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An Institute centered around three axes of research

The laboratory is divided into eight research teams: Aerodynamics; Self-organization; Biomechanics; Geophysical and Rotating Flow; Fragmentation, Mixing, and Combustion; Biophysical and Soft Materials; Ocean Atmospheric Structures; and Turbulence. The Institute’s scientific research, as well as its researchers and teaching professors’ expertise, are centered around three axes of research. Below are some sample studies being conducted in each area.

Flow, Materials, Industrial Processes

A variety of fundamental theoretical, experimental, and computational studies have been conducted on different types of aerodynamic flow. These have been carried out in collaboration with many companies in the aeronautical field including Airbus, Airbus Helicopters, ONERA, and Liebherr Aerospace.

The stability of non-streamlined obstacle wakes and detached wall flow are being analyzed in order to find control strategies.

Experiments are being conducted on the issue of noise introduced by various flows, specifically on controlling acoustical resonance in corrugated tunnels that transport gas.

Characterizing meandering rotor wake is a principle issue required to guarantee stability of helicopter flight. This study also allows us to better understand the interaction between wakes generated by rotor blades in wind farms.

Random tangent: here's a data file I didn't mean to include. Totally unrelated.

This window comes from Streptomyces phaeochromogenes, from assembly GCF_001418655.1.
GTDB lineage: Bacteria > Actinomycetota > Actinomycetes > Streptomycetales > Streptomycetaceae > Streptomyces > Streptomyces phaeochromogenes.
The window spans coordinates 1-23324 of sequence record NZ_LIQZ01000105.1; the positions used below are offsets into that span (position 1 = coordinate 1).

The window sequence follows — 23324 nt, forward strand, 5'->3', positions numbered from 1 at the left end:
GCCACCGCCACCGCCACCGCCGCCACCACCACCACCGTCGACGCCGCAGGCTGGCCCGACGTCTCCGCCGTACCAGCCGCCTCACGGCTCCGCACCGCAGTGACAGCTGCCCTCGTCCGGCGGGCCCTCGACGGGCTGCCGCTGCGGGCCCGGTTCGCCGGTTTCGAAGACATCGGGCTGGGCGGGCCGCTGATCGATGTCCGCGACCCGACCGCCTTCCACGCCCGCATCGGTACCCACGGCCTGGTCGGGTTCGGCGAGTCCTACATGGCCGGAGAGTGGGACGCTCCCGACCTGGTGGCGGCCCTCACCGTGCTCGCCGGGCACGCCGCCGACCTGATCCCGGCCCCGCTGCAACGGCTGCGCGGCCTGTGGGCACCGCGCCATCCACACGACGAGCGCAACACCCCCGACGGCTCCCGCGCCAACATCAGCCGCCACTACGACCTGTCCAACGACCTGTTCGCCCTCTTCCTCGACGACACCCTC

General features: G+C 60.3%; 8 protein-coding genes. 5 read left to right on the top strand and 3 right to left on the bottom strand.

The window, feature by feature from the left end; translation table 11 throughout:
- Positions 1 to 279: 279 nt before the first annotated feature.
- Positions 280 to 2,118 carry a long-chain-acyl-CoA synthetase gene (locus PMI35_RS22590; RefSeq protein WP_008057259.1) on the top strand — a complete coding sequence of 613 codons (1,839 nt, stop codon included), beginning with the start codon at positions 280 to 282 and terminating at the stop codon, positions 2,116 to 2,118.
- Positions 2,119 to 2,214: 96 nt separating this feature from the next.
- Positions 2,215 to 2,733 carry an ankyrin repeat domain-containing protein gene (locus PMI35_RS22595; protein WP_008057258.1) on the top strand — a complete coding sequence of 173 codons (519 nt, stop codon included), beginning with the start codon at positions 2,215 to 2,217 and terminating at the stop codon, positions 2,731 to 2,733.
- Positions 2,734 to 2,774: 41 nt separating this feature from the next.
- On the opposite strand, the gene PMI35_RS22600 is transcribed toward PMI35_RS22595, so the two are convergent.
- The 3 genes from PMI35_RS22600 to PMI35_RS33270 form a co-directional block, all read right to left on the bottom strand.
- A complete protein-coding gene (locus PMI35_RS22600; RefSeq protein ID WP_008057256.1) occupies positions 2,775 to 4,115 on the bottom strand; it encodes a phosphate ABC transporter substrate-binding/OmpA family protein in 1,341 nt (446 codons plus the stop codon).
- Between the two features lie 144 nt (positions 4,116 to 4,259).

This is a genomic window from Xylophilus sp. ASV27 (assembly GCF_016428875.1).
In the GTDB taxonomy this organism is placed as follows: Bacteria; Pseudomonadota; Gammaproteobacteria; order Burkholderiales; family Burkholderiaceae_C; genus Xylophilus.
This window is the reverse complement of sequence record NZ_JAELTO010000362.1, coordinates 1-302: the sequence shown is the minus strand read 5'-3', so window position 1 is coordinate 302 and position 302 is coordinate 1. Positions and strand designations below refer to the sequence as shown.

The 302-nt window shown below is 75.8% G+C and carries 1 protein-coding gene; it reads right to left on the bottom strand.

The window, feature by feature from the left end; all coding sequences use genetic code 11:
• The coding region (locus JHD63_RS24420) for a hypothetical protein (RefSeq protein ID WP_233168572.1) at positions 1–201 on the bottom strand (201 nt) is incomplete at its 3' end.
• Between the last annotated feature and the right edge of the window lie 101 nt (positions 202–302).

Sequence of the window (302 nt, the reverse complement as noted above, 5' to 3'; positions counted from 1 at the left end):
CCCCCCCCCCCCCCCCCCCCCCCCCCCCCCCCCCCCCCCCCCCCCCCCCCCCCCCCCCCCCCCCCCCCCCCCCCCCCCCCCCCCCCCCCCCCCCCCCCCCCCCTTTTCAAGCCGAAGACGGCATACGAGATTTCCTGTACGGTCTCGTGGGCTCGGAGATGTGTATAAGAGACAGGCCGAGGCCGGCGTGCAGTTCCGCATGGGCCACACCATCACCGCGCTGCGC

Research is being conducted in collaboration with PSA Peugeot-Citroën to study the risks associated with using hydrogen stored under high pressure for combustible battery use.

IRPHE has a large number of combustion rigs used to study flame propagation occurring in rocket engines, which are used for collaborations with CNES.

Flow between coaxial disks in the pumps of the Ariane rocket’s cryogenic motors are studied with the help of specific experimental devices in collaboration with SNECMA (Safran Aircraft Engines).

With regard to materials science, the process of liquid solidification generates multiple inhomogeneities that influence the properties of the resulting solid. Understanding this dynamic is essential on a fundamental basis (morphogenesis), as well as for its applications (metallurgy). Experimental and theoretical studies focus on experiments related to liquid atomization and fragmentation of solids. Although these studies are heuristic in nature, the knowledge gained can be applied to optimizing pulverization within motors or the grinding properties of abrasive chemicals, among other things.

The mechanical and physiochemical properties of soft particle suspensions are also studied, as their applications are particularly important in the cosmetics and the food

Natural Surroundings, Environment, Universe

Fundamental research is conducted to study geo- and astrophysical flow. Vortex dynamics in stratified environments (analogous to those of the ocean, even accretion discs), are experimentally modeled and reproduced. Using specific experimental devices in the lab, inertia instability of rotating fluids is studied in order to reproduce the phenomena of libration, precession and tides in planetary interiors.